The Zayak Rule treats quadruple and triple jumps separately, so it's possible, for example to have two 4T's and two 3T's in the same program or even two 4T's, two 4S's, and two 3T's. The problem with having two 4T's, two 4S's, and 3A's in the same program isn't the Zayak Rule per se but the rule that limits a skater two three jump combinations, only one of which can be a three-jump combinations, and the practicalities of the program. Without working it out on paper, I think the skater would have to have at least one jump combination end with a 4T, and good luck with that!

Takeshi Honda landed a 3 quad program at 2003 4CCs. Not sure what jumps are still in Brandon Mroz's repetoire, but he's done 4T and 4Lz. Did they say he was trying a 4Lo at Nationals? I believe Roman Serov was trying 4Lo, too.

Actually he was never prohibited from doing 4 quads. I think he just preferred to repeat the 3axel in the free because his 4toe was less consistent. No. If you repeat 2 4toes, 2 4sals and 2 3toes, you will be repeating more than 2 types of jumps with 3 revs and over. The last one will not count. And this is precisely because 4toes and 3toes are viewed as different jumps. And similarly you can't repeat 2 4toes, 2 4sals and 2 3axels. But for argument's sake, it's possible to devise such a layout without having a combination ending in a 4toe: 4toe3toe2loop 4toe 4sal2toe 4sal 3axel3loop 3axel (illegal, should be replaced with 3loop in this case) 3lutz 3flip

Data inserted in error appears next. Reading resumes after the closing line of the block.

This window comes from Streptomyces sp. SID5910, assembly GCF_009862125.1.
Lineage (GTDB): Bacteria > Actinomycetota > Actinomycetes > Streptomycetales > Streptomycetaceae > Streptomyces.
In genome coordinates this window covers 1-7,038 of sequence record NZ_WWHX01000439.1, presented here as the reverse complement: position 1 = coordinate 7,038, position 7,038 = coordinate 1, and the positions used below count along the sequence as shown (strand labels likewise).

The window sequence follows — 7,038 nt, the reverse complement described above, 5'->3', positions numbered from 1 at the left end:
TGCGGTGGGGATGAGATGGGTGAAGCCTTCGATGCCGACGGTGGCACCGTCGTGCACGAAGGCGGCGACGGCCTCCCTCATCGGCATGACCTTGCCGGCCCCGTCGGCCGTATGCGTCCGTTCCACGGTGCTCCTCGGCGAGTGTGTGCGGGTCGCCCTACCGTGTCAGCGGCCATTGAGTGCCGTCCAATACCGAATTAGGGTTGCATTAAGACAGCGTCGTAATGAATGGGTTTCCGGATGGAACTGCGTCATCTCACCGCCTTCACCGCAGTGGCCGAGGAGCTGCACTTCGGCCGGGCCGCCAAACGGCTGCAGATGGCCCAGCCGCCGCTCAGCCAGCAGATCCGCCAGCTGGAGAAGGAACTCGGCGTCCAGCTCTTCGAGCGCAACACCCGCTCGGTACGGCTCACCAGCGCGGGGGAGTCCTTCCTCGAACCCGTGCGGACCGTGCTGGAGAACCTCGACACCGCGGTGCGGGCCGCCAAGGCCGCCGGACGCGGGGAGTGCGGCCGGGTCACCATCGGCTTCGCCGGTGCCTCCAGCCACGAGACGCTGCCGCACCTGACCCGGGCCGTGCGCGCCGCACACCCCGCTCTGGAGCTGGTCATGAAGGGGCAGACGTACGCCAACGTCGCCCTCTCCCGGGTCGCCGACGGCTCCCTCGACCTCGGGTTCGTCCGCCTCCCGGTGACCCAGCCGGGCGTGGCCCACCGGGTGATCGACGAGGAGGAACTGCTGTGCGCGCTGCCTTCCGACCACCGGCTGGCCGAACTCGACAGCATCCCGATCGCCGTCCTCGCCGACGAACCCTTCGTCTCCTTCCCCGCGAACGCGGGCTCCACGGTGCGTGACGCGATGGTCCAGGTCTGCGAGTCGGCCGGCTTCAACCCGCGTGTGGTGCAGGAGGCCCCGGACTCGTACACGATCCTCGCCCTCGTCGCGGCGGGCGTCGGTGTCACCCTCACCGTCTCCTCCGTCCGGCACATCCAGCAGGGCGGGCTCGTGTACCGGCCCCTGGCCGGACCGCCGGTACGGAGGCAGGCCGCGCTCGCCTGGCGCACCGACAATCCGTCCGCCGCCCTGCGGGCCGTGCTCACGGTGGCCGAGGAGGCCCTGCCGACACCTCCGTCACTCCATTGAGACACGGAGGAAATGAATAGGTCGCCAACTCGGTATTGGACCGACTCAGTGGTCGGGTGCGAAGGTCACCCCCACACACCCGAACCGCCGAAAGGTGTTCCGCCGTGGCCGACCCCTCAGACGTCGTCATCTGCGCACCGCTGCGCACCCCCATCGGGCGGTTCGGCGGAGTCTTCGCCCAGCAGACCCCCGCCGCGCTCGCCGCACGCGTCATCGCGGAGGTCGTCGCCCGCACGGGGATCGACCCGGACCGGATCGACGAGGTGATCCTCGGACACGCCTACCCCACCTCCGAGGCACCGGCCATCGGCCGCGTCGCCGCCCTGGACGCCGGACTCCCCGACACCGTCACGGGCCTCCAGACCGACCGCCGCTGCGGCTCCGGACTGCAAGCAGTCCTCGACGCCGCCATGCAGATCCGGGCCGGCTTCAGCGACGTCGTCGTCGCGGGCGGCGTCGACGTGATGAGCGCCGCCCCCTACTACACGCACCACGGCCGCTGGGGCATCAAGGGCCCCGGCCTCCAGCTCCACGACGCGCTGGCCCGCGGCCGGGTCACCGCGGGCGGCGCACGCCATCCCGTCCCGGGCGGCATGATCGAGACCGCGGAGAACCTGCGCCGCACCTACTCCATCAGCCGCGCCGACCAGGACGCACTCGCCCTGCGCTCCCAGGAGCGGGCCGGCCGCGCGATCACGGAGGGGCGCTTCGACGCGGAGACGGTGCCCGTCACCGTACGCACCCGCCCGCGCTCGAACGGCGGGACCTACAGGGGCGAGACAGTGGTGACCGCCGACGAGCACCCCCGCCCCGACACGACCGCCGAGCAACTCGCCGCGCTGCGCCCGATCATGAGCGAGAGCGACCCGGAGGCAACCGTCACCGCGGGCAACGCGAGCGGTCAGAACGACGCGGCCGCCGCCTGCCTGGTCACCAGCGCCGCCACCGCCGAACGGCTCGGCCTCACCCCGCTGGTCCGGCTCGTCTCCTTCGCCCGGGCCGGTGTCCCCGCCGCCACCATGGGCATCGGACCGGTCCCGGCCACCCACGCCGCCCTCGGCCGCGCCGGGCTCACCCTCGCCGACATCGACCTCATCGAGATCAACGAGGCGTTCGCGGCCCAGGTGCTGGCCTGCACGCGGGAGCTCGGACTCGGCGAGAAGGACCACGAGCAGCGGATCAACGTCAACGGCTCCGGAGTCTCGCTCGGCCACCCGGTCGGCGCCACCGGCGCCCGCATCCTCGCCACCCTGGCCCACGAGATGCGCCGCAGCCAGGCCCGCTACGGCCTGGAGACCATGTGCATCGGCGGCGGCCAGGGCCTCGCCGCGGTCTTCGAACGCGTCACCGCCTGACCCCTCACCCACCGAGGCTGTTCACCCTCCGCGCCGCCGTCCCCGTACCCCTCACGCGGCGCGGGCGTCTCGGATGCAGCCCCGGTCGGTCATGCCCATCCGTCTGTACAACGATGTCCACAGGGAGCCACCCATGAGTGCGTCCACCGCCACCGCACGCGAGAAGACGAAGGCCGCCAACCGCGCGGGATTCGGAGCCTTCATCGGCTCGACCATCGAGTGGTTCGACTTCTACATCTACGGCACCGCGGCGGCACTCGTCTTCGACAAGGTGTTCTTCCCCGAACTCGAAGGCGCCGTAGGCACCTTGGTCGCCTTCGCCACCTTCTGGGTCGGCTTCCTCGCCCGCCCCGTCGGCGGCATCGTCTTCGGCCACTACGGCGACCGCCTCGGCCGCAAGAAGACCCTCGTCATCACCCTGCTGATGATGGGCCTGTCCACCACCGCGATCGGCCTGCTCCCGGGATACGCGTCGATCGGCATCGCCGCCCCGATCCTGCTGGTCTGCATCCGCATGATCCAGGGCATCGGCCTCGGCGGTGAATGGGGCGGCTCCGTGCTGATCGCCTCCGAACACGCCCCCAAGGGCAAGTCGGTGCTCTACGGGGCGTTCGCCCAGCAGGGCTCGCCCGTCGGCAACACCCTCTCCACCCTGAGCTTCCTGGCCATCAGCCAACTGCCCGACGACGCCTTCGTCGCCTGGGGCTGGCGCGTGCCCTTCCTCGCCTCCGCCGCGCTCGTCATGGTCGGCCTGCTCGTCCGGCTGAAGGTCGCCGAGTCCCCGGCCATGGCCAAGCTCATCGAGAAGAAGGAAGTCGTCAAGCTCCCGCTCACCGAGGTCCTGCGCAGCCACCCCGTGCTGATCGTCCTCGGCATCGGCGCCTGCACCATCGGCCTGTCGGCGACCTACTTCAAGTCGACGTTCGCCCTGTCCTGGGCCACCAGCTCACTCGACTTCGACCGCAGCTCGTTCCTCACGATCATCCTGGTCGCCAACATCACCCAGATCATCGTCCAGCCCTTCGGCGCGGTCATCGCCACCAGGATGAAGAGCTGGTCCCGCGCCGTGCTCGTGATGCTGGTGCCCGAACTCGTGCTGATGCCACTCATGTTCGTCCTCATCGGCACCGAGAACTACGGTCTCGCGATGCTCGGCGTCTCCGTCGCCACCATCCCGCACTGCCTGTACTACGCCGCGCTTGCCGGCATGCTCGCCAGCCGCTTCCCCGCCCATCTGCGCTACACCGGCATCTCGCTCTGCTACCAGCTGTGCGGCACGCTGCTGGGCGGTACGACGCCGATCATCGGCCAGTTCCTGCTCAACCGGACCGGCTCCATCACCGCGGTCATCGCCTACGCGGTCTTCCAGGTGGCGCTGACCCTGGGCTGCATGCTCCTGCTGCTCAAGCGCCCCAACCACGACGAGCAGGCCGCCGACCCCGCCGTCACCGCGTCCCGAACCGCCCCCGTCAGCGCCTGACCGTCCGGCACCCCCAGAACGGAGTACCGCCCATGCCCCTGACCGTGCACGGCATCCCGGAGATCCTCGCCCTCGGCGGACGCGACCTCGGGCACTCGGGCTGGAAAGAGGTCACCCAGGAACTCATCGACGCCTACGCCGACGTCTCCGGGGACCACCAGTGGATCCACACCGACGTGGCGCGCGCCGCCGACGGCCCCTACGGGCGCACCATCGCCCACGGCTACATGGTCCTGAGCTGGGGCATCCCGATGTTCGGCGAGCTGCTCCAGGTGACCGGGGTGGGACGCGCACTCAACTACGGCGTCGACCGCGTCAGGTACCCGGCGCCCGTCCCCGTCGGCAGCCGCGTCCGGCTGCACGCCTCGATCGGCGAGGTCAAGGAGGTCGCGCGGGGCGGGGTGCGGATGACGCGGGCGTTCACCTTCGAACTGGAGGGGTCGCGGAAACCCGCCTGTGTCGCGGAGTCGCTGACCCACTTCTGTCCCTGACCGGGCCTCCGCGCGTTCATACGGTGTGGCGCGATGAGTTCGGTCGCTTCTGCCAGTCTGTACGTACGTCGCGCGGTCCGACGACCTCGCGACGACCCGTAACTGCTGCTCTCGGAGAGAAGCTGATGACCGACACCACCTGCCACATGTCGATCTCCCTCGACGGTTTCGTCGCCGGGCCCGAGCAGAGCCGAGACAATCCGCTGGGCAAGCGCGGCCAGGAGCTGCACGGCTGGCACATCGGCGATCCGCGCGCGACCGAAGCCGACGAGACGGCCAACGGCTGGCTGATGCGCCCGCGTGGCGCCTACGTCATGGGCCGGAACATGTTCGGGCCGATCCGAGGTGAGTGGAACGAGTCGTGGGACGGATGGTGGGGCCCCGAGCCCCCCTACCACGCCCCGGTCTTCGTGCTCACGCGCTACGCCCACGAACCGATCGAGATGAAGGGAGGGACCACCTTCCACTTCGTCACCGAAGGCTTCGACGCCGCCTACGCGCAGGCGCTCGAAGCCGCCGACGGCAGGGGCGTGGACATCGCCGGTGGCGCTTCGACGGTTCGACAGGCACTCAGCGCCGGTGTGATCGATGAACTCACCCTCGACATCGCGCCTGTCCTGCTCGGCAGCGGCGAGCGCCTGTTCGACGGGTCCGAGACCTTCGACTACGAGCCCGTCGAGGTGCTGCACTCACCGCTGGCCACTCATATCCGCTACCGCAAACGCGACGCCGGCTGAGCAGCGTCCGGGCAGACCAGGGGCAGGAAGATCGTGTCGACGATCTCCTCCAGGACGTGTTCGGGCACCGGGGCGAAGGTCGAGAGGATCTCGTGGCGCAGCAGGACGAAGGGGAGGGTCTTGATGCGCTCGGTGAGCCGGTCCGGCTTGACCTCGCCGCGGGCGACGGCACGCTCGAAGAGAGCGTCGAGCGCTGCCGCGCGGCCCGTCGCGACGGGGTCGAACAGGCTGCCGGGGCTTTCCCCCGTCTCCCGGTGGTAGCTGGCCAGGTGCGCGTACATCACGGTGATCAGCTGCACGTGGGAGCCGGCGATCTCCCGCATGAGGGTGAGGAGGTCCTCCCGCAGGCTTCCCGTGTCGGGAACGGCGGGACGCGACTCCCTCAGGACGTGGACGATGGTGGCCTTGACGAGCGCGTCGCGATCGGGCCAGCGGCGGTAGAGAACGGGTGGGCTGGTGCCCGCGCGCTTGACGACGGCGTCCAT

But surely that wouldn't work either because then you'd be repeating 4t, 4s and 3lo? Wouldn't you have to replace the 2nd 3a with a 2a? This rule is so confusing!

It turns out that I was mistaken. ISU Rule 512: http://www5.isu.org/vsite/vfile/page/fileurl/0,11040,4844-206192-223415-177357-0-file,00.pdf That means that a skater who does two 4T's and two 4S's can't repeat any triple jumps. As far as I can tell, the most likely jump layout would be something like this: 4S+2T 4S 4T+2T 4T 3A 3Z 3F 3R+2T+2T

Indeed. I heard Yagudin was also working on it, though never saw it from my own eyes (except once a quad attempt of which I missed the entrance, but due to the place on the ice and the curve, it may well have been a 4Lp attempt).

You left out a 3T and 3S. This is legal too (4 Quads, 6 Triples): 4S+3T 4S 4T+2T 4T 3A 3Z 3F 3S+3Lo+2T And if you want to get really mathematical, this is pretty much as many jump elements a man can pack in (4 Quads, 6 Triples, 1 2A) with no sequence deductions: 4T+3T+2Lo 4T 4S+2Lo 3A 3Lz+3Lo 3F 3S 2A Although I suppose this is possible and insane (4 Quads, 6 triples, 2 2A) 4T+3T+3Lo 4T 4S 4S+2Lo 3A 3L 3F 2A+2A+SEQ

Interesting thread, I have no doubt that someone will eventually skate a 4-quad LP sometime in the future. After all there's nowhere else to go but up! And mayhap if might even be Max Aaron (he did state that's his dream). But for now, no, 2018 Olympics, yes. In the meantime my bet is on 3 men skating a 3-quad LP at next year's Olympics (if they make the team, of course): Javiar Fernandez (duh), Kevin Reynolds, Max Aaron.

Brandon Mroz regularly does 4L in practice. The following layout is worth more, points wise than anyone has posted above. 4S 3L 4S 4T 4T 3T 3A 3lz 1l 3s 3f 2A

No, sorry. What I posted above (and copied below) has a higher base value (not applying any time bonus): 4T+3T+3Lo 4T 4S 4S+2Lo 3A 3L 3F 2A+2A+SEQ This layout has an additional 2A and a maxed out three-jump combination (yours includes a half-loop, which is scored as a 1Lo).

You could up the value of yours a tiny bit by turning the final 2A+2A sequnce into a 3S+2A sequence too.

Oh d'oh missed the Salchow, sorry John and Antman, you're right. 4T+3T+2A 4T 4S+3Lo 4S 3A 3L 3F 3S+2A Okay, I think that's maxed out. LOL.